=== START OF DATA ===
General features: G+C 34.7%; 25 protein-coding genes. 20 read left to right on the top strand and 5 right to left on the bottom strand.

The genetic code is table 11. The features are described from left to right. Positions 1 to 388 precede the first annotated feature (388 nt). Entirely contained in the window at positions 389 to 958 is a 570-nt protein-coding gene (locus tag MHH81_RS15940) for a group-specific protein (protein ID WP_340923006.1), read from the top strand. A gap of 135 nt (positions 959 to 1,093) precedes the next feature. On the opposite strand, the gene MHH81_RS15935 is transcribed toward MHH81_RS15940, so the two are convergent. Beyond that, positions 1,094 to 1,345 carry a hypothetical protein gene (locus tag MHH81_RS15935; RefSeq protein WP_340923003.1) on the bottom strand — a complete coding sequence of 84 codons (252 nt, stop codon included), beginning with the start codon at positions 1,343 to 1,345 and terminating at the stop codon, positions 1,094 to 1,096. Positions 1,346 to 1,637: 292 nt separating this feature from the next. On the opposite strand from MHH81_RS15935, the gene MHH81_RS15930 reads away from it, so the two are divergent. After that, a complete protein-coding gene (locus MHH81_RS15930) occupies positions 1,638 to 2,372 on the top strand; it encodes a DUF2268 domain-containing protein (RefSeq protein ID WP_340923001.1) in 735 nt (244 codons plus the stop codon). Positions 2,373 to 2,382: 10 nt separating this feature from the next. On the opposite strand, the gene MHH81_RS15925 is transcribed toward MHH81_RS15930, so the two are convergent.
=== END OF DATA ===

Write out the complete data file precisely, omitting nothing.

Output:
General features: G+C 34.7%; 25 protein-coding genes. 20 read left to right on the top strand and 5 right to left on the bottom strand.

The genetic code is table 11. The features are described from left to right. Positions 1 to 388 precede the first annotated feature (388 nt). Entirely contained in the window at positions 389 to 958 is a 570-nt protein-coding gene (locus tag MHH81_RS15940) for a group-specific protein (protein ID WP_340923006.1), read from the top strand. A gap of 135 nt (positions 959 to 1,093) precedes the next feature. On the opposite strand, the gene MHH81_RS15935 is transcribed toward MHH81_RS15940, so the two are convergent. Beyond that, positions 1,094 to 1,345 carry a hypothetical protein gene (locus tag MHH81_RS15935; RefSeq protein WP_340923003.1) on the bottom strand — a complete coding sequence of 84 codons (252 nt, stop codon included), beginning with the start codon at positions 1,343 to 1,345 and terminating at the stop codon, positions 1,094 to 1,096. Positions 1,346 to 1,637: 292 nt separating this feature from the next. On the opposite strand from MHH81_RS15935, the gene MHH81_RS15930 reads away from it, so the two are divergent. After that, a complete protein-coding gene (locus MHH81_RS15930) occupies positions 1,638 to 2,372 on the top strand; it encodes a DUF2268 domain-containing protein (RefSeq protein ID WP_340923001.1) in 735 nt (244 codons plus the stop codon). Positions 2,373 to 2,382: 10 nt separating this feature from the next. On the opposite strand, the gene MHH81_RS15925 is transcribed toward MHH81_RS15930, so the two are convergent.